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second Hard Disk for audio too old?

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February 14, 2005 7:47:38 PM

Archived from groups: rec.audio.pro (More info?)

I am thinking of adding my old drive (Seagate 3.2G 5400rpm) to my new
PC which include a Samsung SATA150 80G 7200rpm, but I am having second
thoughts:

1) I am concerned about the mismatch of performances between the two
drives; after a quick test the Samsung registered about 65MB/s
(read/write) while the old Seagate only recorded a mere 7.3MB/s.
Should I bother the hassle of installing the 'limping' Seagate
alongside the Samsung in order to "improve" overall audio recording
performance?

2) The initial idea was to use the Seagate as a "tape reel" and the
faster drive for the operating system. It seems that there are
conflicting suggestions about this subject...in fact many in this
forum suggest exactly the opposite (faster drive for audio).

3) I've also read that the pagefile is better be confined away from
the OS drive...
I was thinking of doing a small Pagefile partition (512Mb) on the old
Seagate and dedicate the rest for audio recording only. Will the
pagefile partition sited alongide the audio partition compromise the
performance?

4) I am contemplating to implement a SATA Raid system (and ditch the
old Seagate altogether) by adding an extra drive (another Samsung) for
a Raid(0) setup.
My motherboard (a Gigabyte GA-K8VT800pro) has an onboard SATA Raid
controller (and also an IDE Raid controller).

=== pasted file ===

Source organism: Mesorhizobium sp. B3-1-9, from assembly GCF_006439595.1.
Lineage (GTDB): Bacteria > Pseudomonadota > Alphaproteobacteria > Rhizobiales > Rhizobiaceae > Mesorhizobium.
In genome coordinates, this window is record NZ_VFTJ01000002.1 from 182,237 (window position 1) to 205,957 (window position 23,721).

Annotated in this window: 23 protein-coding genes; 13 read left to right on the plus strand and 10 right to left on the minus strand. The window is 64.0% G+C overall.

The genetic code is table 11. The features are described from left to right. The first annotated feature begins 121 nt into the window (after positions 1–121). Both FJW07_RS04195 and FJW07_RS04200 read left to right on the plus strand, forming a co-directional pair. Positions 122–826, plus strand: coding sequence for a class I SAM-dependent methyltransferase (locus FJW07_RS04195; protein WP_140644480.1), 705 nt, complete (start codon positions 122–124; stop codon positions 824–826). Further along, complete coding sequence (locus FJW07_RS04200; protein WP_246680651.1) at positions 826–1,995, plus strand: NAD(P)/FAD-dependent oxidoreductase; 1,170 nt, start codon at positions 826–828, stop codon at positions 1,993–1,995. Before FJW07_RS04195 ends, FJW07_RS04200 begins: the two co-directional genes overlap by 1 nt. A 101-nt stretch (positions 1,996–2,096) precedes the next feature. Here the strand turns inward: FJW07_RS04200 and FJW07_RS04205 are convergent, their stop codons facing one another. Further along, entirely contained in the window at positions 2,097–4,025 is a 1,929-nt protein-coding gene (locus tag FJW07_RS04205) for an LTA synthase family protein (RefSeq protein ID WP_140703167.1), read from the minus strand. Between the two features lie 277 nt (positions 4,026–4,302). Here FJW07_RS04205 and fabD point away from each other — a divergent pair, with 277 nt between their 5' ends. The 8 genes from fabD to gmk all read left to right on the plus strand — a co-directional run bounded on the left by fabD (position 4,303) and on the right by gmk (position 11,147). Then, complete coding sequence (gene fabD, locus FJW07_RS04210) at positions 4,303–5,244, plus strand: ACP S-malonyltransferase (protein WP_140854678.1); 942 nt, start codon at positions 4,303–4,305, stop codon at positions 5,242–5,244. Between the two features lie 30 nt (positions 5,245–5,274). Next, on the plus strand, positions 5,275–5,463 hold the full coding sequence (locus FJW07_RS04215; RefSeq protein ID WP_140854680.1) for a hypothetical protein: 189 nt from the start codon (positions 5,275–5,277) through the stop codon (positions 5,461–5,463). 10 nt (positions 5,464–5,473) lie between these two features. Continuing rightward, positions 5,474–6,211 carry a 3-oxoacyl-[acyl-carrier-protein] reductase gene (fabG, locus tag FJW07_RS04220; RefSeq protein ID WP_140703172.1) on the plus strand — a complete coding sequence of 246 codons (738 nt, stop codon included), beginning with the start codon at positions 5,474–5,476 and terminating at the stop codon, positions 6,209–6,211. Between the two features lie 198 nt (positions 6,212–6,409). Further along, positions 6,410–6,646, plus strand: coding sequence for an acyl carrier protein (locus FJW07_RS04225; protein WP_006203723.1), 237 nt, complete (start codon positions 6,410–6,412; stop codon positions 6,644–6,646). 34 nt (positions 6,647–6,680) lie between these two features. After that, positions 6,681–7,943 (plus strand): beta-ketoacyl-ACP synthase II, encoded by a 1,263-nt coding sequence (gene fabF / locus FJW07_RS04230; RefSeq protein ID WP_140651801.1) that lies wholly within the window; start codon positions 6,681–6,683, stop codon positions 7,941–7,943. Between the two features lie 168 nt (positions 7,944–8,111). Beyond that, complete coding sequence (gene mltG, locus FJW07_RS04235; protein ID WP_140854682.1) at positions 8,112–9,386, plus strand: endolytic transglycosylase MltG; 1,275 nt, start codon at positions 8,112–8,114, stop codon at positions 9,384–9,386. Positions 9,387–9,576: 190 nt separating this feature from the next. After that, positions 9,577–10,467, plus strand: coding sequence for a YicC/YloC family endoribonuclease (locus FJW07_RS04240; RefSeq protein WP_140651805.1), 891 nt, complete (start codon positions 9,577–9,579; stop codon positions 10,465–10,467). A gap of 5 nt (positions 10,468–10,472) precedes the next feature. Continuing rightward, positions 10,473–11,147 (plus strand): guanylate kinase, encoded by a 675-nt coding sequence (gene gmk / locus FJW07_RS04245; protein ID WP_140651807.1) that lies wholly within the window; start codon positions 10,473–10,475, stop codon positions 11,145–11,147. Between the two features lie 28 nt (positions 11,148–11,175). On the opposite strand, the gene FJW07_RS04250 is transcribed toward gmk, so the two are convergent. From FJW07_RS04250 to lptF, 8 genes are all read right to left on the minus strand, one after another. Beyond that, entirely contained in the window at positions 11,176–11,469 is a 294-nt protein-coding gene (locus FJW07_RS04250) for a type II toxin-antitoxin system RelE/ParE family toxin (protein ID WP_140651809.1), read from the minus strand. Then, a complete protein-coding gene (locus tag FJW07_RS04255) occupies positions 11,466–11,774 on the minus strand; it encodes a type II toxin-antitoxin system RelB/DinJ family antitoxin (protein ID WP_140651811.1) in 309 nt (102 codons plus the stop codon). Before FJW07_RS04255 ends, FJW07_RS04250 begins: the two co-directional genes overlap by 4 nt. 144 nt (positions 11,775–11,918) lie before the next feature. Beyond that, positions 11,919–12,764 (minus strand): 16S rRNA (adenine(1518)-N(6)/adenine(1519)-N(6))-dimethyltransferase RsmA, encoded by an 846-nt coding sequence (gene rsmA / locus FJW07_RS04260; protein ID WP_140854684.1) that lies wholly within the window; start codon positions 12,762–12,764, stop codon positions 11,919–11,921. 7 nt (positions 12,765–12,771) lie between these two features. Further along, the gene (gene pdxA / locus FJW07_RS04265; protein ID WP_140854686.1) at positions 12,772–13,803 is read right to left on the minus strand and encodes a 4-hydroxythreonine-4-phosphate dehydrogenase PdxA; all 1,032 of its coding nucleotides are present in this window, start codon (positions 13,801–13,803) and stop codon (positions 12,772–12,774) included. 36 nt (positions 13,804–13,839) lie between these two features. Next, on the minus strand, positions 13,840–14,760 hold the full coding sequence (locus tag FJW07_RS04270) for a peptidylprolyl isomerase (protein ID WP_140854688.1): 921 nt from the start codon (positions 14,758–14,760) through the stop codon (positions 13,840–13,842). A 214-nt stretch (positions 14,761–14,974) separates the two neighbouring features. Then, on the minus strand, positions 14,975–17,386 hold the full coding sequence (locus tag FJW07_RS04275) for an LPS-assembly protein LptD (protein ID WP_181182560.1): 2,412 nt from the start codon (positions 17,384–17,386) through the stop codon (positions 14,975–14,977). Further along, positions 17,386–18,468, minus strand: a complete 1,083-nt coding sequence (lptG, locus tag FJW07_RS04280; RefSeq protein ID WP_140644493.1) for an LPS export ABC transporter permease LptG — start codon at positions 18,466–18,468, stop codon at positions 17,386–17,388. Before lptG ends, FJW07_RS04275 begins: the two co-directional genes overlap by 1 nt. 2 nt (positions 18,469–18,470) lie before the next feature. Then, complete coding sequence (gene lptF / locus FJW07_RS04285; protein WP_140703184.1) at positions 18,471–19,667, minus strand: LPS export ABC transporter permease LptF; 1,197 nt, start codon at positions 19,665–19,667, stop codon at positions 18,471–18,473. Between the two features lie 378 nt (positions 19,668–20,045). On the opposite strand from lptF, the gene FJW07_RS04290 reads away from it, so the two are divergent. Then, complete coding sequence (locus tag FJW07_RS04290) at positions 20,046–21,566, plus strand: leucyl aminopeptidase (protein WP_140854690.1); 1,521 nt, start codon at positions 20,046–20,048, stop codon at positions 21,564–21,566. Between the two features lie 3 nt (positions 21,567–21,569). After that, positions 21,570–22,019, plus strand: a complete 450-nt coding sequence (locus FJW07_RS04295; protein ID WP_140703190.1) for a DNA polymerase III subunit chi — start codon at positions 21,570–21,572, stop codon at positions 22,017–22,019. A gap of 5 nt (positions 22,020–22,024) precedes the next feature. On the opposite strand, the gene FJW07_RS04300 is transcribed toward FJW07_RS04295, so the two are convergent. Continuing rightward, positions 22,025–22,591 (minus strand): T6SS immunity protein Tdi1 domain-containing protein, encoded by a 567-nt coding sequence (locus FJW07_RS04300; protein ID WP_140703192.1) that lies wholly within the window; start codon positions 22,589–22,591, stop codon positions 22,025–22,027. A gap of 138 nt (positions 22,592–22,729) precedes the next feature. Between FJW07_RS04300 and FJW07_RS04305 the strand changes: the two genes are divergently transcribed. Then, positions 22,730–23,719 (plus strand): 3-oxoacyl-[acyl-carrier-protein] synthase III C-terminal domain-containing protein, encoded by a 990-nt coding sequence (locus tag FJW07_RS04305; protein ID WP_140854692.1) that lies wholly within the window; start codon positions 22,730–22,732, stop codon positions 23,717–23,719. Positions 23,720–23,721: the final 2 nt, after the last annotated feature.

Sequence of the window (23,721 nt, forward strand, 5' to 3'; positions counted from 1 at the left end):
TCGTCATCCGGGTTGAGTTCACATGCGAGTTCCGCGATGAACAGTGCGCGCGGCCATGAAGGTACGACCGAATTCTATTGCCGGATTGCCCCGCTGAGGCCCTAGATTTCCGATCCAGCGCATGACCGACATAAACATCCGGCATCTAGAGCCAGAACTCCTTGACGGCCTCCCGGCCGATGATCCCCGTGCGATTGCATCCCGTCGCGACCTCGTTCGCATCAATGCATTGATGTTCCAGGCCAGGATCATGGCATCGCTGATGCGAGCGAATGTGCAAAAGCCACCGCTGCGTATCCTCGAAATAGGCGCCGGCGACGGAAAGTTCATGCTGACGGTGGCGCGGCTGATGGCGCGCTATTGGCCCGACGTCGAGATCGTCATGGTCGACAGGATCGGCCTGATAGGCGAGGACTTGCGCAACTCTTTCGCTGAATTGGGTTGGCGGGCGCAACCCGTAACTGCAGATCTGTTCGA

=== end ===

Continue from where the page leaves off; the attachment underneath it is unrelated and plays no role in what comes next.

As the 2 Samsung will help each other in improving read/write
performance it seems that they are acting as a single unit therefore a
third drive would be ideal to separate the audio recording from the
OS?
Raid setups are still a new thing to me and any suggestion is
welcomed.

Thanks,

Alex

More about : hard disk audio

Anonymous
a b Ô Samsung
February 14, 2005 7:57:16 PM

Archived from groups: rec.audio.pro (More info?)

Alex wrote:
> I am thinking of adding my old drive (Seagate 3.2G 5400rpm) to my new
> PC which include a Samsung SATA150 80G 7200rpm, but I am having
second
> thoughts:
>
> 1) I am concerned about the mismatch of performances between the two
> drives; after a quick test the Samsung registered about 65MB/s
> (read/write) while the old Seagate only recorded a mere 7.3MB/s.
> Should I bother the hassle of installing the 'limping' Seagate
> alongside the Samsung in order to "improve" overall audio recording
> performance?
>
> 2) The initial idea was to use the Seagate as a "tape reel" and the
> faster drive for the operating system. It seems that there are
> conflicting suggestions about this subject...in fact many in this
> forum suggest exactly the opposite (faster drive for audio).
>
> 3) I've also read that the pagefile is better be confined away from
> the OS drive...
> I was thinking of doing a small Pagefile partition (512Mb) on the old
> Seagate and dedicate the rest for audio recording only. Will the
> pagefile partition sited alongide the audio partition compromise the
> performance?
>
> 4) I am contemplating to implement a SATA Raid system (and ditch the
> old Seagate altogether) by adding an extra drive (another Samsung)
for
> a Raid(0) setup.
> My motherboard (a Gigabyte GA-K8VT800pro) has an onboard SATA Raid
> controller (and also an IDE Raid controller).
> As the 2 Samsung will help each other in improving read/write
> performance it seems that they are acting as a single unit therefore
a
> third drive would be ideal to separate the audio recording from the
> OS?
> Raid setups are still a new thing to me and any suggestion is